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Teenage Mutant Ninja Turtles Tetralogy: 1990s Game Critics Weigh In
By Cyril Lachel     |   Posted on June 02, 2016   |   Episode 20 (Show Archive)  

Leonardo. Donatello. Michelangelo. Raphael. That guy from Arrested Development. They're all back and ready to kick some Krang in the newest Teenage Mutant Ninja Turtles movie. To help celebrate what I'm sure will be a noisy mess of a movie, we're taking a look back at the Teenage Mutant Ninja Turtles tetralogy. This is a series of games that ran from the Nintendo Entertainment System to the Super NES, and included a couple of the best known brawlers of all time.

Join us as we analyze what magazines like Electronic Gaming Monthly, Die Hard Game Fan, CVG, GamePro and Super Play thought of Turtles in Time, The Manhattan Project and The Arcade Game. And just for fun, we'll also be taking a look at the 16-bit spin-offs, including The Hyperstone Heist and Tournament Fighters. So put those nun chucks down and discover the early history of the Teenage Mutant Ninja Turtles.


Considered by many to be one of the most frustrating 8-bit games of all time, Ultra's first stab at bringing the Teenage Mutant Ninja Turtles to the Nintendo Entertainment System was met with decidedly mixed results. While certainly popular, critics were split as to whether the game was pure genius or pure crap. I think it's safe to say history has helped decided the answer to that head-scratcher.

On the positive side, CVG featured Leonardo on their cover and gave this 8-bit game an 89%. "The Teenage Mutant Hero Turtles have certainly cowabunga'd their way into this issue with a vengeance," explained Paul Rand. He liked how much content there is, calling it an "extremely good value, both for those who buy it and those who get it for now!" I'm not entirely sure what that means.

Nintendo Power liked the Turtles so much that it was their 8th best reviewed game of 1989. What's more, UK magazines Raze and The Games Machine both gushed over the great graphics and characters. Not even the extreme challenge could keep the two magazines from scoring the game an 86% and 87%.

But before you think every critic loved this awful 2D waste of time, Electronic Gaming Monthly had a lot of harsh words for the poorly developed game. Jim complained that "the controls are too jerky and it quickly becomes difficult to control your character." To make matters worse, he added that "the scrolling also hinders the game by placing you in vulnerable positions." Donn agreed, saying that "TMNT wasn't overly impressive." He's not wrong.


After seeing the success of Konami's arcade game, the next obvious step was to port it to the Nintendo Entertainment System. There's just one problem: There's already a Teenage Mutant Ninja Turtles game on the market. Ultra's solution was to turn the arcade port into a sequel to the completely unrelated 1989 NES game. I understand the reasoning, but all it did was throw off the numbering going forward.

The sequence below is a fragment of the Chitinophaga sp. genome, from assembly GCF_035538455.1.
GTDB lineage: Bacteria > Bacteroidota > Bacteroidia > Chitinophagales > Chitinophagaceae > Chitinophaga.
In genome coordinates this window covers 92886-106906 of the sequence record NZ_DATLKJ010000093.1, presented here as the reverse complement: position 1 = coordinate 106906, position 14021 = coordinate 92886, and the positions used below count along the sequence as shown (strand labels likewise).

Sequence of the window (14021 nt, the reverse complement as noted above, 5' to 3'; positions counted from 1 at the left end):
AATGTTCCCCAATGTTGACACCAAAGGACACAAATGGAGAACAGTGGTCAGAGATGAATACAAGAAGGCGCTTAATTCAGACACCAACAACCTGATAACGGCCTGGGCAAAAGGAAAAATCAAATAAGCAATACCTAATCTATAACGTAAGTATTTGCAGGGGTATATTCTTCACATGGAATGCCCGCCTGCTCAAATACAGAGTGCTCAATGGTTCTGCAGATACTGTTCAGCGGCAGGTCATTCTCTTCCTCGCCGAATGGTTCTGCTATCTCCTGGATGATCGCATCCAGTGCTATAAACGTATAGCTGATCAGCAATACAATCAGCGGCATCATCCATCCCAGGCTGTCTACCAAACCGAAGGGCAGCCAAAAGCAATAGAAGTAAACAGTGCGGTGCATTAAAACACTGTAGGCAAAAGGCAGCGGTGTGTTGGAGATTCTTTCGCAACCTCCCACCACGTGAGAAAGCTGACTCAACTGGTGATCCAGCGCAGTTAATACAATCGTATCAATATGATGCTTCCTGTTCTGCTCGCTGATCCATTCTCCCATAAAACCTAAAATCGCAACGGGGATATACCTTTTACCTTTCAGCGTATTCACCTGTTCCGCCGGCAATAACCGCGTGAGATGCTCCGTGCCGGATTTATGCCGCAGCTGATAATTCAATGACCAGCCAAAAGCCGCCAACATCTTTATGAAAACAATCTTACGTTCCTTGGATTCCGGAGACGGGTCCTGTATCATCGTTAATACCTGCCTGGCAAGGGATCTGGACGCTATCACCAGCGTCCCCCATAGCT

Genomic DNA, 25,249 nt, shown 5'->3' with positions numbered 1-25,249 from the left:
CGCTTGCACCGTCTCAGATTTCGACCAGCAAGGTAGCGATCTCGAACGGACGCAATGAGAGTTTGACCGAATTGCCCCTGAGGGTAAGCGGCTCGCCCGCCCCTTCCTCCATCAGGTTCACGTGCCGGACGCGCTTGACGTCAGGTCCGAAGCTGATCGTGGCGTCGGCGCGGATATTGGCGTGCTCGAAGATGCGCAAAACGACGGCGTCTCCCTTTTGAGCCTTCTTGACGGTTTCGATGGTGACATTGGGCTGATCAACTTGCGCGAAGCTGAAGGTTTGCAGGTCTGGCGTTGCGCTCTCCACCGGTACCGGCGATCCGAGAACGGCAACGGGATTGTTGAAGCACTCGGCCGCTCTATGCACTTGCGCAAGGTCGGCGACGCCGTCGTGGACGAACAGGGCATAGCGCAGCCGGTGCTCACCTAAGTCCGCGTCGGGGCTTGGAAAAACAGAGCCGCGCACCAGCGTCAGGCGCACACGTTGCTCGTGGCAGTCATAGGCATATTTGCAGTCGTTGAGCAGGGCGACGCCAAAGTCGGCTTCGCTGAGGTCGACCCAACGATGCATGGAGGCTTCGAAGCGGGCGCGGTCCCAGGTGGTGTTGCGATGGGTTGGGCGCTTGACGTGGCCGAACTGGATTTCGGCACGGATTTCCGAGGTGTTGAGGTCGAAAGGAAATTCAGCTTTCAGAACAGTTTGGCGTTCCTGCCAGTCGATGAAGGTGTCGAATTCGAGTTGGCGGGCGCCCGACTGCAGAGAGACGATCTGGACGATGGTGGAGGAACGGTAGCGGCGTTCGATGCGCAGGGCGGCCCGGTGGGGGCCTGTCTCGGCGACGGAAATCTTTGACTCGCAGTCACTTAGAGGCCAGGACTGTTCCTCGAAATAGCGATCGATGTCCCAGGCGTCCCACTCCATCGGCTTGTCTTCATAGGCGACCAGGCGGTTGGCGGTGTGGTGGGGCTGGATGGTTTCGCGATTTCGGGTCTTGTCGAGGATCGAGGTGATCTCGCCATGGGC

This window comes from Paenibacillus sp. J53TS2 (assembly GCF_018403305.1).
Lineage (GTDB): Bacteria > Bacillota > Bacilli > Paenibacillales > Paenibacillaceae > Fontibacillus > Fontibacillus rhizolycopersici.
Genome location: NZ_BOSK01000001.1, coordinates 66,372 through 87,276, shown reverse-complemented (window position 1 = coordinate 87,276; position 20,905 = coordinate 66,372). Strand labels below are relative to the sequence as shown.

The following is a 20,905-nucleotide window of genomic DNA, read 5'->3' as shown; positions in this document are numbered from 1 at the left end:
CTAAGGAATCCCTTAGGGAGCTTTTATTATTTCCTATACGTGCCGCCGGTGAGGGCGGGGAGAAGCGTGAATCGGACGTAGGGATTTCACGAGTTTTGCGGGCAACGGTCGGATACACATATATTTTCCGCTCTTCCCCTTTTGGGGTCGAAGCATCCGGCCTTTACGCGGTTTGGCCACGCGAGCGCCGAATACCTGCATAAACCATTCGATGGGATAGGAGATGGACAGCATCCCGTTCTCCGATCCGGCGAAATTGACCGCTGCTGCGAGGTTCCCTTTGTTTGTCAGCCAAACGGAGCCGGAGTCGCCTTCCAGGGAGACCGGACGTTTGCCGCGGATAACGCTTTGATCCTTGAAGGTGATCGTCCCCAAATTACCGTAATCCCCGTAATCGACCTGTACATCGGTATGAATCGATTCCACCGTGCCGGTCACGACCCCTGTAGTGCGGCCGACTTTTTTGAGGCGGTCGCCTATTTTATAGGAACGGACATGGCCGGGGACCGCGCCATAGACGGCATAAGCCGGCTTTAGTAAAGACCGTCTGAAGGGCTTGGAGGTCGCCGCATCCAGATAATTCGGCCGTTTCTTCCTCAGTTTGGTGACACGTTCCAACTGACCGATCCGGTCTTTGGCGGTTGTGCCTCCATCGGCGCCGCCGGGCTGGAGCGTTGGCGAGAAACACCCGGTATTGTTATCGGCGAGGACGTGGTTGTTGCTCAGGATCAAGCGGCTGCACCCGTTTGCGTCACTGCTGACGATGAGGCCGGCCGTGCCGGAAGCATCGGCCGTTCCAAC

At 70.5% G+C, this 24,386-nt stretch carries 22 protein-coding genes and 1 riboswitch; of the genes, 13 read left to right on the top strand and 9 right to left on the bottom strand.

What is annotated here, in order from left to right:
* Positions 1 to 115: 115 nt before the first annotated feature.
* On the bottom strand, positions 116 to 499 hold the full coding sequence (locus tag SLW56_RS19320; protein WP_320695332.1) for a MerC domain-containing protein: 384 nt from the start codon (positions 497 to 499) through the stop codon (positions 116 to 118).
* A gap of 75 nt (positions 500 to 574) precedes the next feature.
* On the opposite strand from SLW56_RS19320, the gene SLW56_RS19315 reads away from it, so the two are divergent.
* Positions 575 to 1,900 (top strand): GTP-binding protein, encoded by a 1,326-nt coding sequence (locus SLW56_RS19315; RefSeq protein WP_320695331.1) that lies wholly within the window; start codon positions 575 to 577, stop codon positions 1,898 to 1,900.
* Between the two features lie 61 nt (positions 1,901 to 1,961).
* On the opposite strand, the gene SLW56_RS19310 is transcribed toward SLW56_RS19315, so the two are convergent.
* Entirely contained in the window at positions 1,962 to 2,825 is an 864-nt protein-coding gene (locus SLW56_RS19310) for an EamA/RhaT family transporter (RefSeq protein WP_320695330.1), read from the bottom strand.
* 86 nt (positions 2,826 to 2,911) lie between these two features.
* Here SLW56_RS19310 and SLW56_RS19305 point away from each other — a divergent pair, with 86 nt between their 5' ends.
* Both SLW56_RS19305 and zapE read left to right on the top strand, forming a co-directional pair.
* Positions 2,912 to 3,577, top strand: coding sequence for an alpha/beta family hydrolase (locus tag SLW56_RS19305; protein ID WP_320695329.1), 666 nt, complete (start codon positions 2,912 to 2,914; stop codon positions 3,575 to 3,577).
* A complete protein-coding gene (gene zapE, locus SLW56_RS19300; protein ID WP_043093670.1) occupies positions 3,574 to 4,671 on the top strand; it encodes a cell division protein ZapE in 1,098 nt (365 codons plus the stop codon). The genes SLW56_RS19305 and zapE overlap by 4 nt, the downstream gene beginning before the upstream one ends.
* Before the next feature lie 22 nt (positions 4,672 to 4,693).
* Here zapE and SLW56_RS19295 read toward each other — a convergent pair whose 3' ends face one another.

Critics didn't seem all that concerned about the numbering at the time, with GamePro giving it a perfect 5 out of 5. "If you've had a bad day, bashing Foot Clan boffos is a radical way to lighten up," the magazine advises. CVG echoes those thoughts, calling it a great two-player game with great graphics and arcade fun.

Electronic Gaming Monthly went even further, giving it mostly 8s and 9s. "The turtle quartet never looked better than they do in this super sequel," notes Ed Semrad. "An action game, Turtles has the perfect blend of graphics and action." Martin agreed, positing that "Konami is pushing the NES to its limits with this hero in a half-megabyte."

The lone dissenter came from Video Games & Computer Entertainment, which featured the game on the cover and gave it a 6 out of 10. "Take the Teenage Mutant Ninja Turtles out of this cartridge -- what little of their humor and personality is present to begin with -- and you're left with a spectacular-looking but repetitive action game."


Although it only took Konami two years to follow-up their Teenage Mutant Ninja Turtles arcade game, that clearly wasn't quick enough to please eager console gamers. To please the masses, Konami rushed out Teenage Mutant Ninja Turtles III: The Manhattan Project, a completely original brawler exclusive to the Nintendo Entertainment System. Critics were largely impressed, with some saying it was the Turtles' best 8-bit outing yet.

GamePro gave it a perfect 5 out of 5 and loved its "non-stop, frantic fighting action." The magazine made this curiously misspelled point: "Nintendon't do alot of things that its 16-bit big brothers can, but one thing you can always count on is a Teenage Mutant Ninja Turtles adventure to push your NES to the max." I'm sure glad we've stopped using "Nintendon't" as slang in reviews.

Video Games & Computer Entertainment was also impressed, a complete turnaround after dismissing the last installment as being too repetitive. "Basically, we're looking at the best Turtles game by far," concludes Josh Mandel in his lengthy review. Nintendo Power was also into it, giving it a 3.9 out of 5 and narrowly missing our list of Nintendo Power's Best Reviewed Games of 1992.

Electronic Gaming Monthly, on the other hand was not as sold as the other magazines. "This latest Turtles' title does pack a punch, but there are some shortcomings," starts Steve. "The flicker problem that plagued the second adventure turns up again in part three." Martin wasn't as sold, giving it a 7 and noting that the "graphics and sound are improved a bit and the game play has a few new techniques," but "the game play is extremely repetitive and really has nothing innovative." EGM gave the game 7s and 8s, much lower than TMNT II: The Arcade Game.